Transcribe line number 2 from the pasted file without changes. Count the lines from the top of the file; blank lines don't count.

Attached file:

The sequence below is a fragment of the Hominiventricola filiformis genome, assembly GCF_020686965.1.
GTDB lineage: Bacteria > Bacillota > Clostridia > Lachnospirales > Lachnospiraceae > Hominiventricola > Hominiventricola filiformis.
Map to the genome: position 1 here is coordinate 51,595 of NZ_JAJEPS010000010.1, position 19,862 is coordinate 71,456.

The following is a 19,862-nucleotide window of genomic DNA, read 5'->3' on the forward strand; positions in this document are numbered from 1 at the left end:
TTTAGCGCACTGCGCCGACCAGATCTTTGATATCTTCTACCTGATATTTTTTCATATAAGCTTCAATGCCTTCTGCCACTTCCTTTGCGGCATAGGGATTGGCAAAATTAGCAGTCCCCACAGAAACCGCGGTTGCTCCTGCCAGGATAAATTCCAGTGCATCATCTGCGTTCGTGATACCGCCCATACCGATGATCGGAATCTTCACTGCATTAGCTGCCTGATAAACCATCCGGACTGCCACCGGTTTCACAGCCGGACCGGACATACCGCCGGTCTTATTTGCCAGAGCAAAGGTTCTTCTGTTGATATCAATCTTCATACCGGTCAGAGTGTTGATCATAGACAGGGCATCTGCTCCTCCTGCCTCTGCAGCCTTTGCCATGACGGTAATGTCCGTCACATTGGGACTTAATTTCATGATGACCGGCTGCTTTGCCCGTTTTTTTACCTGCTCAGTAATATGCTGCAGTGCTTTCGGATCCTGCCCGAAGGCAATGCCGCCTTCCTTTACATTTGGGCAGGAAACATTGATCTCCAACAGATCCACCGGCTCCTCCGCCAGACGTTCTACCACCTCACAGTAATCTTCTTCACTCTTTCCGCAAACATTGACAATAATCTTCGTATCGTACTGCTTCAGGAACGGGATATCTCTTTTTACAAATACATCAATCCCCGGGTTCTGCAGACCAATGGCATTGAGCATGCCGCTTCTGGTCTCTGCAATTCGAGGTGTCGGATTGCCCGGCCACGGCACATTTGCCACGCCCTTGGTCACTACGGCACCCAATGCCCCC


GTDB lineage: Bacteria > Bacillota > Clostridia > Lachnospirales > Lachnospiraceae > Hominiventricola > Hominiventricola filiformis.